A couple of nice items from Beckenham in south east London. An enamel wardens' post sign and an original local area marking for the bluette overalls.
An interesting small badge for the Birmingham Socialist ARP Canteen Fund. Alas, it's proved extremely difficult to find more information about this group.
This photo shows a member of the Civil Defence Service taking a call at an underground facility somewhere in London. The most curious aspect of the photo is the special breast badge that has the CD emblem combined with "NEW TUBE SHELTERS". This is something I have not come across before, If you have any further information please leave a reply.
One of the rarer ARP badges was that issued in the Straits Settlements (which was the four areas of Malacca, Dinding, Penang and Singapore. Read a history of the ARP badge.
A nice selection of original Fire Guard insignia has appeared on eBay. Some nice examples of shoulder titles that are getting quite scare now.
As part of the uniform issued to wardens the greatcoat was of great use during the nights when on duty. This early issue greatcoat (labelled as Overcoat) has the double yellow rank chevrons of a senior warden.
During the second war war literally thousands of different industrial ARP badges were manufactured. Businesses usually had their own company name emblazoned on the badges. As a cheaper option, generic badges were available. This ARP factory service badge is quite common but remains one of my favourite designs.
An interesting page from the files at the National Archives shows that when the new serge uniforms (battledress) was introduced in 1941 it was issued to orderlies on Casualty Evacuation Trains. They previously had insignia with 'HT' for Hospital Train but this was changed to the 'CET' badge shown in the group of badges that sold at auction. Must be a very scarce badge.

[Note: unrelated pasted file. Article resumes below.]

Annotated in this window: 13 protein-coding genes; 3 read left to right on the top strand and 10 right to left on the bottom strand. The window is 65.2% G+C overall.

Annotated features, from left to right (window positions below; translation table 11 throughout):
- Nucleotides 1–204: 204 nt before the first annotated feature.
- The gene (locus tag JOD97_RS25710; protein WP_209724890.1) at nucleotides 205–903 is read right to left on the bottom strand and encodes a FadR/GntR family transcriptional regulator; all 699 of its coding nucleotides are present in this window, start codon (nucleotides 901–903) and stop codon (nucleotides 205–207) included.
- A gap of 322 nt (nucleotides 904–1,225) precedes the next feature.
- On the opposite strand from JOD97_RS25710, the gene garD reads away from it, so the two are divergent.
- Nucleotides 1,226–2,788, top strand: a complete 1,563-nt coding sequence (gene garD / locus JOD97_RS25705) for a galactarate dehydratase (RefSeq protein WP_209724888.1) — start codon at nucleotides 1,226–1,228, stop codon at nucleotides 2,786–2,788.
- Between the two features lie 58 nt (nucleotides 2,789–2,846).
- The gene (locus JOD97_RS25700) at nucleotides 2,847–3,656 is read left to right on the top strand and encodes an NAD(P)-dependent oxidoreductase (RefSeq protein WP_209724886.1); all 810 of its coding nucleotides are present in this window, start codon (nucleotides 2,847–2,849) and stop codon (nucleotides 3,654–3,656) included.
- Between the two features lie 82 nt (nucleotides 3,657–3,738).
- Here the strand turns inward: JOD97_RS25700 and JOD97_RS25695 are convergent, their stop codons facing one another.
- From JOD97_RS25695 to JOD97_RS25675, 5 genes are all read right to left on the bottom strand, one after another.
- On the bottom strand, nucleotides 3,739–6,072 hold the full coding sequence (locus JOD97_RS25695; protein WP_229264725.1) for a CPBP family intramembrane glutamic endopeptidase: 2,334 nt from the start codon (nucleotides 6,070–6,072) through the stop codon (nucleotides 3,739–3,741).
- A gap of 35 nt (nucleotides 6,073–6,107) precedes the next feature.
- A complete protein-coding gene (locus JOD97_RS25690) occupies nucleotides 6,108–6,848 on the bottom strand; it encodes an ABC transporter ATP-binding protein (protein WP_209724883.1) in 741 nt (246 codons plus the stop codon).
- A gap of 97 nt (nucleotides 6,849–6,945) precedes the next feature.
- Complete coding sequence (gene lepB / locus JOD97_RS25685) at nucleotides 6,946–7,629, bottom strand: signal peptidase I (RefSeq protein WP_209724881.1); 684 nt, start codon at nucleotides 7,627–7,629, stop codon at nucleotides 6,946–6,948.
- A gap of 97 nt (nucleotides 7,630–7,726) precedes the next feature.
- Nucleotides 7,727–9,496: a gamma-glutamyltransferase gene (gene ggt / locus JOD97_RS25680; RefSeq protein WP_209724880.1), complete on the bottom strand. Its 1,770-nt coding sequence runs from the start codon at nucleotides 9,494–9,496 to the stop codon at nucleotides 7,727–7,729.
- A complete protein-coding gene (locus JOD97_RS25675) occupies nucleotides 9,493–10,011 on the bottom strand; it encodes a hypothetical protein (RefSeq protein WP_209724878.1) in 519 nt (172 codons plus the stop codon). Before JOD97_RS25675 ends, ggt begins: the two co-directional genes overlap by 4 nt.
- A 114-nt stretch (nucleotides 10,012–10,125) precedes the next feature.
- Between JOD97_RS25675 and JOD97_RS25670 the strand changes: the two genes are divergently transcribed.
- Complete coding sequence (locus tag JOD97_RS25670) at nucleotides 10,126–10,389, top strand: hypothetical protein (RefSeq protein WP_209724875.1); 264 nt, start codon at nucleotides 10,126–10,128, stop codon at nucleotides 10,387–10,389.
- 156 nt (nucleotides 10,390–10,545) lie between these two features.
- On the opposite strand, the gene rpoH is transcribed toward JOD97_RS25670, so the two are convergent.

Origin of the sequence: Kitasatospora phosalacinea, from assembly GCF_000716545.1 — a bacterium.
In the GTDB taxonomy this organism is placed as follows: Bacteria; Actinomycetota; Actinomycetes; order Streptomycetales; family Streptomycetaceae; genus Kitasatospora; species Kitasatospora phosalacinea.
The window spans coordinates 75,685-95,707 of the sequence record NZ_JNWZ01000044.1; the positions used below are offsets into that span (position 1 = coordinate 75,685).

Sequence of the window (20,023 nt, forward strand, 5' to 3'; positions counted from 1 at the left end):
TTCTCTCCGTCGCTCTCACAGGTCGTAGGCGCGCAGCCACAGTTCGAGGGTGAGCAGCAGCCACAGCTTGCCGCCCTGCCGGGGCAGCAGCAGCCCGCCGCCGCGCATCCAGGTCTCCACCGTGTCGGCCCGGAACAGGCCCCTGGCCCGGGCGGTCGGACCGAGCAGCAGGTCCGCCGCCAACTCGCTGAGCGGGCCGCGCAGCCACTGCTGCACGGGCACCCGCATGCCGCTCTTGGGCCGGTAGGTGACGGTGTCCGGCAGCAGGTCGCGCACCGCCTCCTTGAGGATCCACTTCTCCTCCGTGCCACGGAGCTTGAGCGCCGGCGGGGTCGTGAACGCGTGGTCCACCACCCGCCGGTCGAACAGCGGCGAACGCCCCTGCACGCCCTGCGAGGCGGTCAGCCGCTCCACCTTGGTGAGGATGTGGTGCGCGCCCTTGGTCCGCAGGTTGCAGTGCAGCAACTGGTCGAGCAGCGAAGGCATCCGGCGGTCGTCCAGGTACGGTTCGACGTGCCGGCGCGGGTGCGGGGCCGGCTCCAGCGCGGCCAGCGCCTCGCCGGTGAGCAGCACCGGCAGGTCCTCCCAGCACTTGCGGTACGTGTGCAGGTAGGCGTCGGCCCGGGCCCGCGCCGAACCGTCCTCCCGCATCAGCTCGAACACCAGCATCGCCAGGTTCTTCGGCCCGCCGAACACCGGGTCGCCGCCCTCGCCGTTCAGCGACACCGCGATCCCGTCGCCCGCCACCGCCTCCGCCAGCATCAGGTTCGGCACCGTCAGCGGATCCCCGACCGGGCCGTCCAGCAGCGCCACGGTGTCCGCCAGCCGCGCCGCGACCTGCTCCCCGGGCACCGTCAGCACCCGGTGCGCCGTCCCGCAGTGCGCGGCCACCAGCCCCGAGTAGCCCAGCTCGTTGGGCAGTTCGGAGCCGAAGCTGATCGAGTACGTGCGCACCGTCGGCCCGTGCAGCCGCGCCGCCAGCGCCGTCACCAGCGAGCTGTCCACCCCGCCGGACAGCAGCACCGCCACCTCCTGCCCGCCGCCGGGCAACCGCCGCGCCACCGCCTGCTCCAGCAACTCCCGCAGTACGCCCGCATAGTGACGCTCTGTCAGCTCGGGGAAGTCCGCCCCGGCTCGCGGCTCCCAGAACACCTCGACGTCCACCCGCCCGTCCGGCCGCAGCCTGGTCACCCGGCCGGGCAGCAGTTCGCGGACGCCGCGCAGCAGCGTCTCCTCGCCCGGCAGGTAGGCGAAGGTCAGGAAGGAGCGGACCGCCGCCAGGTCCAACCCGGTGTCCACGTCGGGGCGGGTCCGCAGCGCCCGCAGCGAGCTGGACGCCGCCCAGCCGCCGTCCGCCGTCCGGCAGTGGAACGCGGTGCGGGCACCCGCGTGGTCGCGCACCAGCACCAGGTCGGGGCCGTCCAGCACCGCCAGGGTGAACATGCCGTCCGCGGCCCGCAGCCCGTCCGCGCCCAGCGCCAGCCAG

An interesting photo of a Civil Defence reserve member. The insignia on his right pocket appears to be the badge often seen placed on the upper sleeve of most mobile reserve columns.
These "Communications" shoulder titles were picked up by a friend at War & Peace Show. The printed manufacture is identical to those made during the war. However, there is no mention of this shoulder title in any of the files, bulletins or booklets I have seen. It could be a very late war edition and if you have any further information please do contact me.
An interesting parade photograph of Civil Defence members in Lenton, Nottinghamshire. Interesting to see that only a few have the area marking of 'NOTTINGHAM' under the CD breast badge - and it is unbordered. The officer has a yellow-piped side cap.
Images courtesy of Lenton Times.
A lot of thought and effort went into creating the badges worn by Civil Defence Services in WW2. The initial colour of red badges was thought to be too closely aligned with the fire services and so the gold and blue badges were created when the new serge uniforms were issued in the autumn of 1941.
There were many discussions about prospective badges and the design below was for a metal ARP cal badge. Similar in many ways to the RAF badge this would have been affixed with two lugs and a split pin. However, due to reasons of economy and the fact that the new service was to be known as the Civil Defence Services this particular badge was created.
With the introduction of the serge battledress blouse and the women's tunic, the new CD breast badge was sewn onto the uniform before being issued. The badge was the 'old gold embroidered variety. As can be seen from the photo below, taken from a National Archives file, there were differences in how contractors manufactured the badge. To ensure the crown did look insipid, manufacturers were instructed to use black thread to pick out detail. These two examples show the differences in process.
An interesting piece of info in the Badges of Rank files at the National Archives is that there were four different manufacturing options considered for badges in October 1941: Embroidered, Calico Printed, Woven & Screen Printed.
All types were available at the same time. It was a decision to go with embroidered for the first batch but as more and more badges were needed the printed variety was ordered.